AEONS ABYSS - “IMPENITENT” LP
Death... the bombastic way. There’s a lot of ultra melody woven between the weighty riffs, unpredictable rhythm, and (melo)dramatic atmospheres. That’s your crash course in what is meant here by Bombastic Death; done well by bands that usually don’t hail from the major cities and the epicentres of metaldom, with excellent examples coming from the 90’s in more wooded and rural areas of the United States like Missouri and Virginia, as well as more recently from Australia in the Blue Mountains and strange parts of South Australia. Don’t forget the creeping (and creepy) influence from Mediterranean black metals (especially on the B side of this record). “Impenitent” tends to move along at varying but steady paces, and it never crawls too slowly or blasts too quickly, lest you become distracted by anything other than exactly what Aeons Abyss intend. The vocals performance is in perfect league with the stylish riffs and overall dry production so that they get to really shine over everything. Of course, when I say shine, I mean shine in the way that a glimpse of moonlight seeps through a crack into a musty mausoleum at certain hours of certain evenings. Highly recommended for fans of Chuck Keller (Order From Chaos, Ares Kingdom, Vulpecula), Mortuary Drape, Sacriphyx, Innsmouth or if you just want to get an idea of what the hell everything I just mentioned means, and perhaps start you down a foul path bejewelled with gems.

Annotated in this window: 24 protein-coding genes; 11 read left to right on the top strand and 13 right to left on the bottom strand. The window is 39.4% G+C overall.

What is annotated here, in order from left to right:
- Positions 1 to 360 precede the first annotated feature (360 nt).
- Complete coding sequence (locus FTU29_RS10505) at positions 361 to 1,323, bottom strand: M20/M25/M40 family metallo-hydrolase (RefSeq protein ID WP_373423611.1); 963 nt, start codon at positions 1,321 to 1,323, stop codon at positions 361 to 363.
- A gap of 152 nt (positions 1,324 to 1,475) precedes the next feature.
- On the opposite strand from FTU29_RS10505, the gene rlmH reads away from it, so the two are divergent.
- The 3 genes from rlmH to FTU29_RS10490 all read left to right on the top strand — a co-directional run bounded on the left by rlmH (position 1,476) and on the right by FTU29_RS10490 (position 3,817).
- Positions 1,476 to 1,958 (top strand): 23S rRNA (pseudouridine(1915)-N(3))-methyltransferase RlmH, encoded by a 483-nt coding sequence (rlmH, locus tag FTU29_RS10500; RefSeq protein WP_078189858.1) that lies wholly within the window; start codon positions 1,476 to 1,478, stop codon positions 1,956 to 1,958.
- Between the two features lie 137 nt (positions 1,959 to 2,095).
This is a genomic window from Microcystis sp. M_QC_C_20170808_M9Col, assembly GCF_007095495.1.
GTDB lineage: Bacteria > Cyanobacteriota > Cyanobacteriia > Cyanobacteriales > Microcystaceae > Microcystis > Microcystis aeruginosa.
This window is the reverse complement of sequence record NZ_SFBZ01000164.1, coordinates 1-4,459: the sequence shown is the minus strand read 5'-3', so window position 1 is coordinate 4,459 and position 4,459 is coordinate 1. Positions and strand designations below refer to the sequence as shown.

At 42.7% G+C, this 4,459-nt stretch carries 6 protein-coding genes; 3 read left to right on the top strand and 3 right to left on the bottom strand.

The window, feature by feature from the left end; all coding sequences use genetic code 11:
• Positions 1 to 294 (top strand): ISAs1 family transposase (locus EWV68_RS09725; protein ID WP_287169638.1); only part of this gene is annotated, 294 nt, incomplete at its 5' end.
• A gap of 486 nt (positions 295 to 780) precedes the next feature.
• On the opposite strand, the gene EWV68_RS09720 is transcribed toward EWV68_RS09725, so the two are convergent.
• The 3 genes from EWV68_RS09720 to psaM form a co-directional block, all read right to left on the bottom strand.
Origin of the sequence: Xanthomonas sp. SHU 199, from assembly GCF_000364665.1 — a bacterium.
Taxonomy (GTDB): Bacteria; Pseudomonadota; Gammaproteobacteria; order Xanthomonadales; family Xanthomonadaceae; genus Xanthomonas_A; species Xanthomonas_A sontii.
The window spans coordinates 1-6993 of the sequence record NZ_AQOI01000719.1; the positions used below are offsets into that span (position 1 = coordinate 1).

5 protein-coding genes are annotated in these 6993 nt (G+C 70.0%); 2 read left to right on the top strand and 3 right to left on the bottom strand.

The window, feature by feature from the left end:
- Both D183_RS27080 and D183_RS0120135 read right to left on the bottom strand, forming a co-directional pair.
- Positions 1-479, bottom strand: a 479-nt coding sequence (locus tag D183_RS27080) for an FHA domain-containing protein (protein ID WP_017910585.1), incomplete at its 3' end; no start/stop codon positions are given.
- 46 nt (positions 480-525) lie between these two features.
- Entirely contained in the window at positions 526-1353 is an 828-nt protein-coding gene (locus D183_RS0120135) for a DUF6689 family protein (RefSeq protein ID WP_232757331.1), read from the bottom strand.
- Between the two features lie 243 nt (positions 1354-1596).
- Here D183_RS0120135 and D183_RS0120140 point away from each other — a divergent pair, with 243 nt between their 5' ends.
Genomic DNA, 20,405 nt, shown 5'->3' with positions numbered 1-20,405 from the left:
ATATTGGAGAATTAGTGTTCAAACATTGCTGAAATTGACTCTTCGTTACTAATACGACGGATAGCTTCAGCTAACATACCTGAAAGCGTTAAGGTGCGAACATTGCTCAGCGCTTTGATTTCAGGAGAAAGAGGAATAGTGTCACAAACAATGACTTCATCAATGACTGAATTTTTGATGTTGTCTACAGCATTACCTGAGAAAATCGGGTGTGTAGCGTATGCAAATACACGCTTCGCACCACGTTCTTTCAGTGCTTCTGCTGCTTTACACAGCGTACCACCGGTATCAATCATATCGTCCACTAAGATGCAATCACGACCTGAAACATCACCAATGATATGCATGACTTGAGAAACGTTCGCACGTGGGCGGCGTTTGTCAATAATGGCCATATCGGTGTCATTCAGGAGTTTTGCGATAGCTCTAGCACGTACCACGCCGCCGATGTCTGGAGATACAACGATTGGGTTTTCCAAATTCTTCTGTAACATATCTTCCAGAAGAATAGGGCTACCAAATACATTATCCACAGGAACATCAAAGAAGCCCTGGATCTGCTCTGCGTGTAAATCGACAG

MAHNE FRAME - “MAD WORLD” LP
Mahne Frame's second EP is well timed. These unhinged and unstable songs transmute the 1-2 punch of the 2020 Summer that went from bushfire maelstrom into virus panic, and the year that followed as Frame lived in Japan and collaborated with local musicians and artists to create the sick symphonies of Mad World. Chris and Cosey famously claimed in a revealing interview that this is the kind of record they would have made during lockdown if they'd spent it drinking Rikodeine listening to Chief Keef. Mahne beat them to the punch, and the world is mad. Industrial toxicity. Napalm doof. Zoom therapy. MAD WORLD.